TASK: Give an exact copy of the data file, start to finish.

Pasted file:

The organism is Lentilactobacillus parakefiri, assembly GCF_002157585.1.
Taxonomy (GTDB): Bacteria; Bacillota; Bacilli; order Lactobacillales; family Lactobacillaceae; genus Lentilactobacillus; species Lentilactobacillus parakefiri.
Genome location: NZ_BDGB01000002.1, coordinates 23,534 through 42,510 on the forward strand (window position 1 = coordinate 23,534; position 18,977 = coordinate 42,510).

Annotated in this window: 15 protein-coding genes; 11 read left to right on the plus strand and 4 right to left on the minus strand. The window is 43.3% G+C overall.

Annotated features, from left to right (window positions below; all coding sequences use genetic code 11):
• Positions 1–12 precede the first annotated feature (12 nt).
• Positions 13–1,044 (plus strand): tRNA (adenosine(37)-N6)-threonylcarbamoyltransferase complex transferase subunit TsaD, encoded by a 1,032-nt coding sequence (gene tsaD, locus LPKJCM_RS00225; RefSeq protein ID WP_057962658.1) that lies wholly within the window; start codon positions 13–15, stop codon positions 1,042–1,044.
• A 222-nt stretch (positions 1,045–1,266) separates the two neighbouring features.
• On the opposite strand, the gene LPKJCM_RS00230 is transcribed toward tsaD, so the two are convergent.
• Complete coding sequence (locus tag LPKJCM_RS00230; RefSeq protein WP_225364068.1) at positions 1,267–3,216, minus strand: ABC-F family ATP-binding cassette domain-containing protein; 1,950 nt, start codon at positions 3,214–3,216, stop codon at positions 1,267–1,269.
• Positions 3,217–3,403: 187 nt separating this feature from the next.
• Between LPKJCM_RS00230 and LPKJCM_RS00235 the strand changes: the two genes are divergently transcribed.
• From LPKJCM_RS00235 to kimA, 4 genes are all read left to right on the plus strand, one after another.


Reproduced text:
The organism is Lentilactobacillus parakefiri, assembly GCF_002157585.1.
Taxonomy (GTDB): Bacteria; Bacillota; Bacilli; order Lactobacillales; family Lactobacillaceae; genus Lentilactobacillus; species Lentilactobacillus parakefiri.
Genome location: NZ_BDGB01000002.1, coordinates 23,534 through 42,510 on the forward strand (window position 1 = coordinate 23,534; position 18,977 = coordinate 42,510).

Annotated in this window: 15 protein-coding genes; 11 read left to right on the plus strand and 4 right to left on the minus strand. The window is 43.3% G+C overall.

Annotated features, from left to right (window positions below; all coding sequences use genetic code 11):
• Positions 1–12 precede the first annotated feature (12 nt).
• Positions 13–1,044 (plus strand): tRNA (adenosine(37)-N6)-threonylcarbamoyltransferase complex transferase subunit TsaD, encoded by a 1,032-nt coding sequence (gene tsaD, locus LPKJCM_RS00225; RefSeq protein ID WP_057962658.1) that lies wholly within the window; start codon positions 13–15, stop codon positions 1,042–1,044.
• A 222-nt stretch (positions 1,045–1,266) separates the two neighbouring features.
• On the opposite strand, the gene LPKJCM_RS00230 is transcribed toward tsaD, so the two are convergent.
• Complete coding sequence (locus tag LPKJCM_RS00230; RefSeq protein WP_225364068.1) at positions 1,267–3,216, minus strand: ABC-F family ATP-binding cassette domain-containing protein; 1,950 nt, start codon at positions 3,214–3,216, stop codon at positions 1,267–1,269.
• Positions 3,217–3,403: 187 nt separating this feature from the next.
• Between LPKJCM_RS00230 and LPKJCM_RS00235 the strand changes: the two genes are divergently transcribed.
• From LPKJCM_RS00235 to kimA, 4 genes are all read left to right on the plus strand, one after another.